1. Lemont’s Curd rice and Tamarind rice were nowhere in the same heavenly class as Aurora’s. Lemont’s Tamarind rice was actually  atrocious.

2. Overall food temperature at Lemont ranged from cold to lukewarm for most items, which was disappointing. It was like Rama was giving the cold shoulder to his ardent devotees. The chances of getting cold food at Aurora is very low.

Result: Balaji delivers a powerful upper-cut and punch to Rama’s face

Verdict

The dust settles in the battle field.

Rama and Balaji waged a tough battle and now they meekly await my verdict.

And I declare Aurora Balaji Temple Cafeteria the CLEAR WINNER of this challenge!

Here is why Balaji takes home the Cafeteria trophy:

*  They consistently deliver inexpensive, high quality, tasty and hot food to a much larger clientele. All their menu items are good

*  Their menu has what majority of their patrons want while Lemont doesn’t have anything for its North Indian patrons

*  They have attempted to be eco-friendly

But if you don’t like to wait in long lines or make a sprint for the tables then the Lemont cafeteria would be a better bet.

Related Posts:
Lemont Rama Temple Cafeteria – Abundant Blessings
SVS Temple Aurora Canteen – Count Your Blessings
Hindu Temples of Chicago – A Photo Tour

Oct 182011
 

By Naveen

Besides cultural inclinations what else can lure a non-religious person to Hindu temples in the U.S.?

What else but the thought of gorging on an array of fine food at the temple cafeterias! ;)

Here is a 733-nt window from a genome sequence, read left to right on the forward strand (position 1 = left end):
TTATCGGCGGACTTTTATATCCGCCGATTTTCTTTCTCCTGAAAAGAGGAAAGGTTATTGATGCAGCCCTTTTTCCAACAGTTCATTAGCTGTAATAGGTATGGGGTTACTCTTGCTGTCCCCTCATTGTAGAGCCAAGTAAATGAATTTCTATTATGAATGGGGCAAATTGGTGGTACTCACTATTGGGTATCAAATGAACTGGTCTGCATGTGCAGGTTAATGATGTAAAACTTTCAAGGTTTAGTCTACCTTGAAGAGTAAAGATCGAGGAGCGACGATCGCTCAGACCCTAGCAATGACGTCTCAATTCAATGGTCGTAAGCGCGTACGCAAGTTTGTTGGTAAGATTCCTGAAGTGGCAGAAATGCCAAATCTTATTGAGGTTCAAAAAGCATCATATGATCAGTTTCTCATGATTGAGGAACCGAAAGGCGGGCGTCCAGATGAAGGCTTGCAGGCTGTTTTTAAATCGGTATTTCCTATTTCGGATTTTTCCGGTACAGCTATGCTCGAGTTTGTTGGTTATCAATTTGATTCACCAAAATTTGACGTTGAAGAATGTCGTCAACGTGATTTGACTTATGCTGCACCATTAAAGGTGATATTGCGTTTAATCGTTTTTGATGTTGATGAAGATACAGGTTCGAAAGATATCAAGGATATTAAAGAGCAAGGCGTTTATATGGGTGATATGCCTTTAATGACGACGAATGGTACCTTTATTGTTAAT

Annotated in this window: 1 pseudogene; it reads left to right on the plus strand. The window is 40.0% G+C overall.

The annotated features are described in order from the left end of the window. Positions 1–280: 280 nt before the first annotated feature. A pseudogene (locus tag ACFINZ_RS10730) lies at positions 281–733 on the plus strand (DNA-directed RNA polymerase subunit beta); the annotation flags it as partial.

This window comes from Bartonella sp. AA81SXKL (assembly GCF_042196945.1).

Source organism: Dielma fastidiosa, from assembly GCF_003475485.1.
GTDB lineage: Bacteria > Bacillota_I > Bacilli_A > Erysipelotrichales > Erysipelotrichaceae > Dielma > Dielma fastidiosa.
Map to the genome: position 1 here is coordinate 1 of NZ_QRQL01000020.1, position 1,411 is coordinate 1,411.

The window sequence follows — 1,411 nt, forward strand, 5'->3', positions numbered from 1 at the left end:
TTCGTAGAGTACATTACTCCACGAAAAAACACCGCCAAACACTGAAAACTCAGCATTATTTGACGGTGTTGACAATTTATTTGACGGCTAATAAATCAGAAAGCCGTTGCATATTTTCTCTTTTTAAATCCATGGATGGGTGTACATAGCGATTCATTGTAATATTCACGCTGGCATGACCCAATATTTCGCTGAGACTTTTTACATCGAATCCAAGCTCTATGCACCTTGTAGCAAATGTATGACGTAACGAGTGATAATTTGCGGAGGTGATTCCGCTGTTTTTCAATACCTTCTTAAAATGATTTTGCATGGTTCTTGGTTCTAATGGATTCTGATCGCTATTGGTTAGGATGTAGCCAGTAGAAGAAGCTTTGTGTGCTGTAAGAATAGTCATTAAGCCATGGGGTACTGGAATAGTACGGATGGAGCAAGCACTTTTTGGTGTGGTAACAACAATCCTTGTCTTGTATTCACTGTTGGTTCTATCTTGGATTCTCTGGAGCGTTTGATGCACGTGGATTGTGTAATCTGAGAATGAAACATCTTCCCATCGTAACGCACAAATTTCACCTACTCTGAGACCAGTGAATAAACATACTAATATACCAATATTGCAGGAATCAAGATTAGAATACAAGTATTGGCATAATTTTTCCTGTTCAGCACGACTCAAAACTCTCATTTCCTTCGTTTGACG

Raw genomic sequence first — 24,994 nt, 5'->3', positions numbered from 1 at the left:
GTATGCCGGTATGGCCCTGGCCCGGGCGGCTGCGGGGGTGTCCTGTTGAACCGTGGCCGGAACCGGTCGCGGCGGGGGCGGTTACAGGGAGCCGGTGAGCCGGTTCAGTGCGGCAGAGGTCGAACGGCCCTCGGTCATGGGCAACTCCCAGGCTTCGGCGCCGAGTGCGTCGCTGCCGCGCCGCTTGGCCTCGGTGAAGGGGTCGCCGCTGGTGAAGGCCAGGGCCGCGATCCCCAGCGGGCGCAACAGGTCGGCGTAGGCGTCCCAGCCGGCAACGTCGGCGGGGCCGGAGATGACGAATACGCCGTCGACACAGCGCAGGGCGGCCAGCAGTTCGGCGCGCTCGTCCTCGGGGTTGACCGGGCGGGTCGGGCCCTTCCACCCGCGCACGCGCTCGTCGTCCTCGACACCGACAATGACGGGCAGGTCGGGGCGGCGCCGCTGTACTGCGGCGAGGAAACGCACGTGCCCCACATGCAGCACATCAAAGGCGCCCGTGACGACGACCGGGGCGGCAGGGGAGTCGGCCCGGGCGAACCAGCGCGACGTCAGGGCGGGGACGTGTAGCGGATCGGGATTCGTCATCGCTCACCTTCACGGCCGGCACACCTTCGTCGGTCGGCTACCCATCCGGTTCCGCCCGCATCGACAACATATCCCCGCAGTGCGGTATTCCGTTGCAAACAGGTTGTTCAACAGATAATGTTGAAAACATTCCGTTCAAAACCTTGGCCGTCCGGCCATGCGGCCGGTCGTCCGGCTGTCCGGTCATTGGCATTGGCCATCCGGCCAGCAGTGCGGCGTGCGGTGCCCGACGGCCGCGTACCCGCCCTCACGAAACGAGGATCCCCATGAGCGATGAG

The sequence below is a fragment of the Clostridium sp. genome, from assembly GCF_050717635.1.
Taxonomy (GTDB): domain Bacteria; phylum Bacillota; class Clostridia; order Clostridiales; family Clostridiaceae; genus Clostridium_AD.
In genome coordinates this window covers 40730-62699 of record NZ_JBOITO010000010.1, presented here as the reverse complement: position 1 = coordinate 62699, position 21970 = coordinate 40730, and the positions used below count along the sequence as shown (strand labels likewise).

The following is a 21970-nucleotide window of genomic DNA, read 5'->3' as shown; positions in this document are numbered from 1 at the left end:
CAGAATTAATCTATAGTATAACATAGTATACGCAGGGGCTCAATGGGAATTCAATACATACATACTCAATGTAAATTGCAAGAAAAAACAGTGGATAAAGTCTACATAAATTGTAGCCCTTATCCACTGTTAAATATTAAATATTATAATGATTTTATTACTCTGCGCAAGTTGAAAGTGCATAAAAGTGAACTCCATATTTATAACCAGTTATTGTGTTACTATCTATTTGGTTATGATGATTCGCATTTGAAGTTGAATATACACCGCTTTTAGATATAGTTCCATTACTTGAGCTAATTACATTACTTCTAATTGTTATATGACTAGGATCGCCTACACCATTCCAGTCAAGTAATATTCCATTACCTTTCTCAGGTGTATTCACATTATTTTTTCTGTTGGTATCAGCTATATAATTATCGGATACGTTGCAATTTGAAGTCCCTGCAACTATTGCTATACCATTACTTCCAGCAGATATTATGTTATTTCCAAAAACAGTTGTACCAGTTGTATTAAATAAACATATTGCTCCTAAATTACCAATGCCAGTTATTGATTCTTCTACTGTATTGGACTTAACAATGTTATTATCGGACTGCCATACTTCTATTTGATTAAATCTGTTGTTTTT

The Chicago land offers some fine temples for devout Hindus to congregate, places like the Aurora Balaji Temple, Lemont Rama Temple, Swaminarayan Mandir etc.

For me, a visit to Aurora Balaji temple or in this instance the Lemont Rama Temple a.k.a. Hindu Temple of Greater Chicago is a good excuse to feast on the fine “Prasadhams”.

For a long time I was unaware the Lemont Rama Temple had a cafeteria and only recently did I discover the existence of this hidden gem.

Ram Temple Ambiance

A drive to the Lemont Rama Temple is a relaxing experience in itself.

The temple is built on a small landscaped hill (or a large mound depending on how one looks at it).

Plenty of parking, soothing greenery and quiet surroundings bring instant peace as you enter the Temple campus.

Lemont Rama TempleRama Temple Lemont

Lemont Rama Temple has multiple entrances including a Gopuram visible from a distance.

The temple has multiple blocks linked via a hallway.